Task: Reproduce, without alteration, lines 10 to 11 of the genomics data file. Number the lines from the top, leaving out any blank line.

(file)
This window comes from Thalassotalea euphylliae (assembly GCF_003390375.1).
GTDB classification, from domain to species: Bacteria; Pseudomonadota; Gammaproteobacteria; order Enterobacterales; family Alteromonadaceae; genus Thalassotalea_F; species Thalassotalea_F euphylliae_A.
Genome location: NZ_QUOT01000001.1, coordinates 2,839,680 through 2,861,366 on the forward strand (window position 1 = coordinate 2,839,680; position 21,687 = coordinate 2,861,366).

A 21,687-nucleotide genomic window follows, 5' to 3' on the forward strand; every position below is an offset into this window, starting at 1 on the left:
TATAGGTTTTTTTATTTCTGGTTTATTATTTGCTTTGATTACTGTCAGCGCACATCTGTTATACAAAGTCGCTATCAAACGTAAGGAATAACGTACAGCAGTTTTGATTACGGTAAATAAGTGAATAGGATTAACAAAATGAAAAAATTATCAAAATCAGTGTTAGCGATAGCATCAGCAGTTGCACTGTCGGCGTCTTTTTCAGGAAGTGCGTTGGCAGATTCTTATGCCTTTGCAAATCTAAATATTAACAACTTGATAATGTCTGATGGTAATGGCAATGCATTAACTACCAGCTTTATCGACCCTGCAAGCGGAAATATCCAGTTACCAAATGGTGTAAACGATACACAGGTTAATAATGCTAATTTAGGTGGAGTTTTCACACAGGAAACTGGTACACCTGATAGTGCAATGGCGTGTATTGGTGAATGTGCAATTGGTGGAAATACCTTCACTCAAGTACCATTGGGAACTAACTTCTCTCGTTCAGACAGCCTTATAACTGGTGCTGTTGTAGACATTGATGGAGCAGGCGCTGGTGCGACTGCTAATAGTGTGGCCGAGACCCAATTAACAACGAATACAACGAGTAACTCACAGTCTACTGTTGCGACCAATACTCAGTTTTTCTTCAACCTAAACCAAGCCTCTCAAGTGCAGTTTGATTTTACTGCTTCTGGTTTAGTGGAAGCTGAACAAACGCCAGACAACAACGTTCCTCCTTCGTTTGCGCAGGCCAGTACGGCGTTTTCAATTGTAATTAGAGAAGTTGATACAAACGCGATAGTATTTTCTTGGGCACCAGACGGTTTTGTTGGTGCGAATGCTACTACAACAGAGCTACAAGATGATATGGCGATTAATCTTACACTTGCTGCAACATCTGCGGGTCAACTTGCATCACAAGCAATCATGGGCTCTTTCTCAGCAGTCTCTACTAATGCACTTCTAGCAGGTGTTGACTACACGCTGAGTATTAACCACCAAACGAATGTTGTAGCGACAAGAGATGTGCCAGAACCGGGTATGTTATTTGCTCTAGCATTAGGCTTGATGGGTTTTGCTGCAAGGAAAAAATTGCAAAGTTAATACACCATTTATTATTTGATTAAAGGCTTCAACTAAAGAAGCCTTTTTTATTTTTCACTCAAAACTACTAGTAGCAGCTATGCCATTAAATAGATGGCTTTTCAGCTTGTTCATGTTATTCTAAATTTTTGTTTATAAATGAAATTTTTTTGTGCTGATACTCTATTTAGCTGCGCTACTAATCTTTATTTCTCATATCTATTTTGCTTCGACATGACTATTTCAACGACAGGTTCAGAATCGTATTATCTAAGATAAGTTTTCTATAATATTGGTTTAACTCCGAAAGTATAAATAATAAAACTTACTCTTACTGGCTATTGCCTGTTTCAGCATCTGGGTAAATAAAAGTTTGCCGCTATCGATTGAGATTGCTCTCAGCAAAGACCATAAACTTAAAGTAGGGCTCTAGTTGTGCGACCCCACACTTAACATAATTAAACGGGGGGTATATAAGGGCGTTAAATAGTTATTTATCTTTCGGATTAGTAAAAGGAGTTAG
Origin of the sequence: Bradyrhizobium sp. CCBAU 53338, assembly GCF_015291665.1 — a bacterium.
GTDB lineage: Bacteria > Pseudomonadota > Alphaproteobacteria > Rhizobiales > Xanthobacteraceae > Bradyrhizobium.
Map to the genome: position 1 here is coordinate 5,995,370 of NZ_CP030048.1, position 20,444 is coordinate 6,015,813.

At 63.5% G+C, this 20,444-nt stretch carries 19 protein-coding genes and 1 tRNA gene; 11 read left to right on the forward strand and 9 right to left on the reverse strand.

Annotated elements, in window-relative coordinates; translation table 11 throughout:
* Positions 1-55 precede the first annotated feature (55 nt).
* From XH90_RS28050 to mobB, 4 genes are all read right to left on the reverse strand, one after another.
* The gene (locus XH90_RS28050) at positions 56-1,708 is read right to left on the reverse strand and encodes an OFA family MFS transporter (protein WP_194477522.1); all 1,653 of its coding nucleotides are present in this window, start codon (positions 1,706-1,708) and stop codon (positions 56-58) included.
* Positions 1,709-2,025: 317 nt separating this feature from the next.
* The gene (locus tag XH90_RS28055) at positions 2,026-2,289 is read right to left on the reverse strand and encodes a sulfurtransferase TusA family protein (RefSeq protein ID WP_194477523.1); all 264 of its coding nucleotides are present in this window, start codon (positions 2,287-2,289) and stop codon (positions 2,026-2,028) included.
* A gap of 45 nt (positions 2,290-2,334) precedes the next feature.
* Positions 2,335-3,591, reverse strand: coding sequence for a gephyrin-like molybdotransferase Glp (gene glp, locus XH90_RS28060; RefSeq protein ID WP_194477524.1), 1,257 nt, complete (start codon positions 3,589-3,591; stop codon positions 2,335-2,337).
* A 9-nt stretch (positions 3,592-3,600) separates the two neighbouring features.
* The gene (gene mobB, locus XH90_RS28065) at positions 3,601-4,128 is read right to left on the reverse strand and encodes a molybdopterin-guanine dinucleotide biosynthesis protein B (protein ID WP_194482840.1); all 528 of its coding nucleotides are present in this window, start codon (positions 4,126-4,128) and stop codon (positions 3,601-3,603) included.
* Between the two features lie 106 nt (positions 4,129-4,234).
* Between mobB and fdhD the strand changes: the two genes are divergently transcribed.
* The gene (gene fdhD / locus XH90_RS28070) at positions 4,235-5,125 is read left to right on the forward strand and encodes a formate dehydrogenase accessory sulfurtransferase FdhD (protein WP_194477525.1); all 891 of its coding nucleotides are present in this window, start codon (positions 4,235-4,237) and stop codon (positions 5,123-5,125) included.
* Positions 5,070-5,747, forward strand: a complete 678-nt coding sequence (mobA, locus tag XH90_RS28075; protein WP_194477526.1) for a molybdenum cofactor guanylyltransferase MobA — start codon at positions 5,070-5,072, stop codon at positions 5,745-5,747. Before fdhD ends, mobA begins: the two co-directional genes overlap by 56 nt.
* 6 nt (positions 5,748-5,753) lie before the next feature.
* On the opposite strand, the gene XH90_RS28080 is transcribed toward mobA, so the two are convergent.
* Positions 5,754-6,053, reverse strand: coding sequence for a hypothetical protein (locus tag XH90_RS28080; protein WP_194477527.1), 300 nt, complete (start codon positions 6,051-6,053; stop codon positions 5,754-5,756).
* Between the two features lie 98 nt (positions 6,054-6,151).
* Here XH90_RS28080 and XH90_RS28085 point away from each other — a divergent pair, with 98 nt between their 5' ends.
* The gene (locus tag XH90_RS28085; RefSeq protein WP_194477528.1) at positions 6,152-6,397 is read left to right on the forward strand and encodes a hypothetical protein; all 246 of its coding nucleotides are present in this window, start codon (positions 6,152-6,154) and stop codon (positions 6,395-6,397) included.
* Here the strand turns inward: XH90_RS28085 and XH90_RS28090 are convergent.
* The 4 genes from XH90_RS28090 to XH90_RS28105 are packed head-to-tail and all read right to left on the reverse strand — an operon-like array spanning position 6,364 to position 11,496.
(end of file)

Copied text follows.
Annotated elements, in window-relative coordinates; translation table 11 throughout:
* Positions 1-55 precede the first annotated feature (55 nt).